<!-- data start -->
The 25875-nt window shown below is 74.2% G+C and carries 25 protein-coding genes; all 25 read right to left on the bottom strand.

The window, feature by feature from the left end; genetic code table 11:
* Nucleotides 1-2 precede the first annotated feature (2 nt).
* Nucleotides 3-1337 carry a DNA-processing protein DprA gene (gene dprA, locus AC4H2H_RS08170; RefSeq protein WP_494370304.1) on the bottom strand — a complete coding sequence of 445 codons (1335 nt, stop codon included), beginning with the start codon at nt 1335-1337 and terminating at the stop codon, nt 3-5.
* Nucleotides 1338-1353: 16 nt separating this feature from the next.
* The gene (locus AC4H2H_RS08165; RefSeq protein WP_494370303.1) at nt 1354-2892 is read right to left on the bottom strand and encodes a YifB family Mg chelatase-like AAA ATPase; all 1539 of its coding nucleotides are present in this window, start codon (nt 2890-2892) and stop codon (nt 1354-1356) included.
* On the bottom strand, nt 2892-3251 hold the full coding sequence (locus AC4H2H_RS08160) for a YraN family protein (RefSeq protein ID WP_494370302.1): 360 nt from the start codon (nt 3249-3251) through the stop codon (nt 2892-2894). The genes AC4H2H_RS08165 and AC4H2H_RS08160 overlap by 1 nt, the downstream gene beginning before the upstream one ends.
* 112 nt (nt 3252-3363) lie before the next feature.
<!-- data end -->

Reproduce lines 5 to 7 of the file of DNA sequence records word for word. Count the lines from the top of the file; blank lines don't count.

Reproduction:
* Nucleotides 1338-1353: 16 nt separating this feature from the next.
* The gene (locus AC4H2H_RS08165; RefSeq protein WP_494370303.1) at nt 1354-2892 is read right to left on the bottom strand and encodes a YifB family Mg chelatase-like AAA ATPase; all 1539 of its coding nucleotides are present in this window, start codon (nt 2890-2892) and stop codon (nt 1354-1356) included.
* On the bottom strand, nt 2892-3251 hold the full coding sequence (locus AC4H2H_RS08160) for a YraN family protein (RefSeq protein ID WP_494370302.1): 360 nt from the start codon (nt 3249-3251) through the stop codon (nt 2892-2894). The genes AC4H2H_RS08165 and AC4H2H_RS08160 overlap by 1 nt, the downstream gene beginning before the upstream one ends.